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3 pronged approach to wildlife trafficking in Singapore works

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The Straitstimes.com reports that Singapore has a 3 pronged approach to dealing with wildlife trafficking at border checkpoints, and it’s resulted in a number of seizures already.

The 3 pronged approach is:

  1. Subjecting passengers and shipments to a risk assessment
  2. Conducting multiple layers of checks at checkpoints.  Passengers and cargo are screened by officers and tools such as x-ray machines.
  3. Adopting a co-ordinated enforcement approach amongst agencies such as the Agri-Food and Veterinary Authority, Singapore Customs and Immigration and Checkpoints Authority.   These agencies may respond to any intelligence which is credible and actionable, or tip offs from the public and international partners.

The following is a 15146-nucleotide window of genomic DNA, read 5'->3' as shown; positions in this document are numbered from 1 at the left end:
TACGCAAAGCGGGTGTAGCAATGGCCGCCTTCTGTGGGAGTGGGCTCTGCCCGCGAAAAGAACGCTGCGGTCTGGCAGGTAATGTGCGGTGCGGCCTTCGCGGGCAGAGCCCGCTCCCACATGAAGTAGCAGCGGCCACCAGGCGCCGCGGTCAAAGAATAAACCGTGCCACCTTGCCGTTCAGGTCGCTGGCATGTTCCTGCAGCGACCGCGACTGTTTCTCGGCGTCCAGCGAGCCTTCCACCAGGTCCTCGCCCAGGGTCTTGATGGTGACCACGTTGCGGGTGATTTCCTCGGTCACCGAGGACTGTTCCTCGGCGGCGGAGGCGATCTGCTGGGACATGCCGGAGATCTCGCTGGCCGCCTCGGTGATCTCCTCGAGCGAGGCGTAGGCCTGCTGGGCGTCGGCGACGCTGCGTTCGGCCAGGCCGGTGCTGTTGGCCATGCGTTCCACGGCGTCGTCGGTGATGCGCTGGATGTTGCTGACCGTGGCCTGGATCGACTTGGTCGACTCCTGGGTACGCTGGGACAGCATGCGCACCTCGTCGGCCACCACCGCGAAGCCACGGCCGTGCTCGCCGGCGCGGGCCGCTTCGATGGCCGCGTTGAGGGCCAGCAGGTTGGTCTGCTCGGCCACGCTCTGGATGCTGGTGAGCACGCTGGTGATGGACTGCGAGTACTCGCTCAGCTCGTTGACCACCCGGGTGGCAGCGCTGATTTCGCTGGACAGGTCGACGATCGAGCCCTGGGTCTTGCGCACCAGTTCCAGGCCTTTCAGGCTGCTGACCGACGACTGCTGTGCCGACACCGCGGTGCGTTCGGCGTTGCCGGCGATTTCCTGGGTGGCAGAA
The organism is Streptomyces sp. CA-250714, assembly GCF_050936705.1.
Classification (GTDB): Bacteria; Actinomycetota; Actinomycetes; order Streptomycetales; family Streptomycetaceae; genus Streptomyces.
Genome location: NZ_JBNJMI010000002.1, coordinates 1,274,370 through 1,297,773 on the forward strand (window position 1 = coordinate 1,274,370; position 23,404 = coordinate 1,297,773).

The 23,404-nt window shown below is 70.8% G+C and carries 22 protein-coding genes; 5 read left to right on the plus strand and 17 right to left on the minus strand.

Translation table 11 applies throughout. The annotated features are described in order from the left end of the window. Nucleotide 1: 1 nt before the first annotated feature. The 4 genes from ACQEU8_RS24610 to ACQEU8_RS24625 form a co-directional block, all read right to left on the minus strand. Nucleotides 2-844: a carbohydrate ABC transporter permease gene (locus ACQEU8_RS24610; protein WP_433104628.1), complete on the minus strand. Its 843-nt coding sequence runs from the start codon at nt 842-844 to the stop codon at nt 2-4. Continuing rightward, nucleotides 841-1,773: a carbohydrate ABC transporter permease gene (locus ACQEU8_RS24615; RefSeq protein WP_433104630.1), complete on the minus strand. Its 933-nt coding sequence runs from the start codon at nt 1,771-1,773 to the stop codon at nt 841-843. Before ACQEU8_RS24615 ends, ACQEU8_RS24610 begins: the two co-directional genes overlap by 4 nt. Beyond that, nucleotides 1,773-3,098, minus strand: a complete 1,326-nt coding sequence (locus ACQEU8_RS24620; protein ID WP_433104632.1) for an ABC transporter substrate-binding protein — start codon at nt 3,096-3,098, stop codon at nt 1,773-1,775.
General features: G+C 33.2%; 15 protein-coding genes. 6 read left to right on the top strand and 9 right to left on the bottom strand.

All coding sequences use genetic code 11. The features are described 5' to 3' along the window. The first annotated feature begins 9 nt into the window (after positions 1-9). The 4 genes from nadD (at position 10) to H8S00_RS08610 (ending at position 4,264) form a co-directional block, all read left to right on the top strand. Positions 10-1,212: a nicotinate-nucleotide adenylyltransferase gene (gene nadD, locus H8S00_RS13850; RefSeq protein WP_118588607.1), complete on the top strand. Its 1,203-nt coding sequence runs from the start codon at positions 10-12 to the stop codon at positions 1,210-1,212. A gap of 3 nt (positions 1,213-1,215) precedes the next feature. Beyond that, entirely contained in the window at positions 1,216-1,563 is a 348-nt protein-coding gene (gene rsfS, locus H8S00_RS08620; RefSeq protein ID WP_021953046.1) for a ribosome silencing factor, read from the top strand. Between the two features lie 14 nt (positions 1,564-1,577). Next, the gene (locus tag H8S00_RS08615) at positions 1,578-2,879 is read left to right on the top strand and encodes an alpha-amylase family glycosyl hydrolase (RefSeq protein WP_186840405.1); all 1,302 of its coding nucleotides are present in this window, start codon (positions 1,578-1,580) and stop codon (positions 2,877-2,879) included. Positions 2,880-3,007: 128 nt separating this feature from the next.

Traffickers are subject to heavy penalties if they are discovered to have wildlife parts, with either fines of up to  $500,000 or two years in jail or both.

Singapore has long been flagged by international environmental organisations as transit points for items such as rhino horn, ivory and pangolin scales.

The Agri-Food and Veterinary Authority is constantly reviewing the effectiveness of different tools and techniques, and they haven’t yet ruled out using sniffer dogs if studies show they can be more effective than current methods.

For more information on wildlife trafficking, visit TRAFFIC


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